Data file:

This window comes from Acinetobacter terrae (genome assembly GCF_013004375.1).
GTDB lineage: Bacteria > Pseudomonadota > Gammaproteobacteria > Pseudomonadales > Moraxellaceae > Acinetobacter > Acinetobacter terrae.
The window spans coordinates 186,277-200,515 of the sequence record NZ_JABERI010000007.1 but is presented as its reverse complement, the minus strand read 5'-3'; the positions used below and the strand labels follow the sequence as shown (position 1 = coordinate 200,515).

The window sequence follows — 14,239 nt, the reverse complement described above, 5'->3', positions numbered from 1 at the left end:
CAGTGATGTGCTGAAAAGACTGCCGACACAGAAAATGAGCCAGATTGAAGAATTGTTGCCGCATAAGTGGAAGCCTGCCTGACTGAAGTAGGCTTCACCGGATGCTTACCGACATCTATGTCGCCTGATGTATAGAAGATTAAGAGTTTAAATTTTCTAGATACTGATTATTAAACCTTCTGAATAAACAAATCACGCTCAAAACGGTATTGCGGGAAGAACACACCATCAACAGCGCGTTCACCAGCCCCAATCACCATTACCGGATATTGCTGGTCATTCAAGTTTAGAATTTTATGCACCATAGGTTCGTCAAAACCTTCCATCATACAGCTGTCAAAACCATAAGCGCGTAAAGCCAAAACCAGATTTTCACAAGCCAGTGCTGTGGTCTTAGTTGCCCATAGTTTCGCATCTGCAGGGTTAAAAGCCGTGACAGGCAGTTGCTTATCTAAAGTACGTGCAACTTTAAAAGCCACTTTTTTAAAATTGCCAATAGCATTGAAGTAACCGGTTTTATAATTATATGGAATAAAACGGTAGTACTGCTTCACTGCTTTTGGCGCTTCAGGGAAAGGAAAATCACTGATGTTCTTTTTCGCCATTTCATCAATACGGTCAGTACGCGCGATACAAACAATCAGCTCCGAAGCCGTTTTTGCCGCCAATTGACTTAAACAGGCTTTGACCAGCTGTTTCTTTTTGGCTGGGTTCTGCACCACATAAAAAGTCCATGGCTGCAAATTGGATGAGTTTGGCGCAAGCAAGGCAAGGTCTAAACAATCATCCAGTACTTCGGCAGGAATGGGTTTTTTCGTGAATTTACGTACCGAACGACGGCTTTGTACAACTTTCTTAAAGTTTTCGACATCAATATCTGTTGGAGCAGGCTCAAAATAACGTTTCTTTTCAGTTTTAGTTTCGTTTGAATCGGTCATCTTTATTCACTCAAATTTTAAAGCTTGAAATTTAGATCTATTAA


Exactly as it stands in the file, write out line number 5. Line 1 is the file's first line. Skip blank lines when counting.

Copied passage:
CAGTGATGTGCTGAAAAGACTGCCGACACAGAAAATGAGCCAGATTGAAGAATTGTTGCCGCATAAGTGGAAGCCTGCCTGACTGAAGTAGGCTTCACCGGATGCTTACCGACATCTATGTCGCCTGATGTATAGAAGATTAAGAGTTTAAATTTTCTAGATACTGATTATTAAACCTTCTGAATAAACAAATCACGCTCAAAACGGTATTGCGGGAAGAACACACCATCAACAGCGCGTTCACCAGCCCCAATCACCATTACCGGATATTGCTGGTCATTCAAGTTTAGAATTTTATGCACCATAGGTTCGTCAAAACCTTCCATCATACAGCTGTCAAAACCATAAGCGCGTAAAGCCAAAACCAGATTTTCACAAGCCAGTGCTGTGGTCTTAGTTGCCCATAGTTTCGCATCTGCAGGGTTAAAAGCCGTGACAGGCAGTTGCTTATCTAAAGTACGTGCAACTTTAAAAGCCACTTTTTTAAAATTGCCAATAGCATTGAAGTAACCGGTTTTATAATTATATGGAATAAAACGGTAGTACTGCTTCACTGCTTTTGGCGCTTCAGGGAAAGGAAAATCACTGATGTTCTTTTTCGCCATTTCATCAATACGGTCAGTACGCGCGATACAAACAATCAGCTCCGAAGCCGTTTTTGCCGCCAATTGACTTAAACAGGCTTTGACCAGCTGTTTCTTTTTGGCTGGGTTCTGCACCACATAAAAAGTCCATGGCTGCAAATTGGATGAGTTTGGCGCAAGCAAGGCAAGGTCTAAACAATCATCCAGTACTTCGGCAGGAATGGGTTTTTTCGTGAATTTACGTACCGAACGACGGCTTTGTACAACTTTCTTAAAGTTTTCGACATCAATATCTGTTGGAGCAGGCTCAAAATAACGTTTCTTTTCAGTTTTAGTTTCGTTTGAATCGGTCATCTTTATTCACTCAAATTTTAAAGCTTGAAATTTAGATCTATTAA